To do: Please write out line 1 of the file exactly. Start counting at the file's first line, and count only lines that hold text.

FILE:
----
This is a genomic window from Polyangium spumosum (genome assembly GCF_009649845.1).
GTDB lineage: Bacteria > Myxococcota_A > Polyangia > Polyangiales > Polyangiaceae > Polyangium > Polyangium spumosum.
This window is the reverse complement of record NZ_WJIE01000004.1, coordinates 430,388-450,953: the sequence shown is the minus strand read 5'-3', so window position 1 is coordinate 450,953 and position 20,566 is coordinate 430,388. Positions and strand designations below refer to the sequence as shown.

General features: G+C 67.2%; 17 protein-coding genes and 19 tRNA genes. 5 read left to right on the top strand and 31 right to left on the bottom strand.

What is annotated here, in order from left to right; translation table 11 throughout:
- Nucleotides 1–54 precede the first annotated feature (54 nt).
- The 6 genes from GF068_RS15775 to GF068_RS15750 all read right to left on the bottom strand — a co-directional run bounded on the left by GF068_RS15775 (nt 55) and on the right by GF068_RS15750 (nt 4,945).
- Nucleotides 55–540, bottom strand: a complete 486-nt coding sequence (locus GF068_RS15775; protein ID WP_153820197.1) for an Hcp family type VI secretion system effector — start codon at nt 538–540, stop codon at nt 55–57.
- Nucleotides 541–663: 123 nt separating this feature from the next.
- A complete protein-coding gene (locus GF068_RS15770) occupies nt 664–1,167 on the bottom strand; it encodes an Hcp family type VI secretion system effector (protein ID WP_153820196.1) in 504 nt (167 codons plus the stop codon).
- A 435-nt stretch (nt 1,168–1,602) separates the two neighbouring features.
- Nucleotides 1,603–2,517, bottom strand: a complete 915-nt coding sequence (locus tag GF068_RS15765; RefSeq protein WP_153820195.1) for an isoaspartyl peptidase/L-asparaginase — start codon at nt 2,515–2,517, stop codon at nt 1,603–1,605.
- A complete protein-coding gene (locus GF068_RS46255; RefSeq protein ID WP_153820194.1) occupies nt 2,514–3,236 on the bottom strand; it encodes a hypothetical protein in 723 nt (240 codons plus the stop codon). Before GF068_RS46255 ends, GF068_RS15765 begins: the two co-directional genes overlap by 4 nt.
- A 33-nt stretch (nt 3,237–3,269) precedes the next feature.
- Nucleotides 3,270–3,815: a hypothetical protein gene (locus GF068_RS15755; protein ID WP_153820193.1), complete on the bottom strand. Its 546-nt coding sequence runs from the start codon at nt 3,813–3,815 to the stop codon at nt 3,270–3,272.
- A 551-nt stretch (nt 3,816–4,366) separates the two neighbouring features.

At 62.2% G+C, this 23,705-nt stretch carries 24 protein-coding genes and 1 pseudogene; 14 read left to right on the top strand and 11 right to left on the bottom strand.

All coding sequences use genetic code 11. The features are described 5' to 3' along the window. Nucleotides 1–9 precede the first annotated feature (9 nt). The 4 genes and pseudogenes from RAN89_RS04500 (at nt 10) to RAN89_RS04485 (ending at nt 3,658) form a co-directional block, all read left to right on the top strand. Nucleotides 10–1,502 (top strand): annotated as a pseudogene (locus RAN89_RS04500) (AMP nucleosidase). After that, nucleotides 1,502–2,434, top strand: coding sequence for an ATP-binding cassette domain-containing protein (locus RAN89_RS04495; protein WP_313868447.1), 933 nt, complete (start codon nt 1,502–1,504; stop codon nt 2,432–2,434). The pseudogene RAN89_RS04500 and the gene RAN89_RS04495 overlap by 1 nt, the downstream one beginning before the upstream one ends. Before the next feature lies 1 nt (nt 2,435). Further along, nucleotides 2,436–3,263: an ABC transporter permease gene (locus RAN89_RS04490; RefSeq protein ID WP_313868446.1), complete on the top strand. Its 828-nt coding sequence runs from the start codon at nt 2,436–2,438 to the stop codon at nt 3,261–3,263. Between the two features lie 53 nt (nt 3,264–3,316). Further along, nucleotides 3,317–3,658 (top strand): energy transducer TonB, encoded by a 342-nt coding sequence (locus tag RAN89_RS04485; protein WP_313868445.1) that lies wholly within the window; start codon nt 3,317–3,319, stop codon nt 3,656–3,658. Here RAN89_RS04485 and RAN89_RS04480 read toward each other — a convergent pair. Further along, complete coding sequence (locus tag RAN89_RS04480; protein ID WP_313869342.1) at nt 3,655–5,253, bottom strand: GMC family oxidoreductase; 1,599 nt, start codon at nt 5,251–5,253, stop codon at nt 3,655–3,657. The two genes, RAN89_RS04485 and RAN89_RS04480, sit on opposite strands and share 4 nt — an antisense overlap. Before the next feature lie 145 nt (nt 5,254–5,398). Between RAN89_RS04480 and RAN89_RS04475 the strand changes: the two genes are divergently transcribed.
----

This is a genomic window from Polyangium spumosum (genome assembly GCF_009649845.1).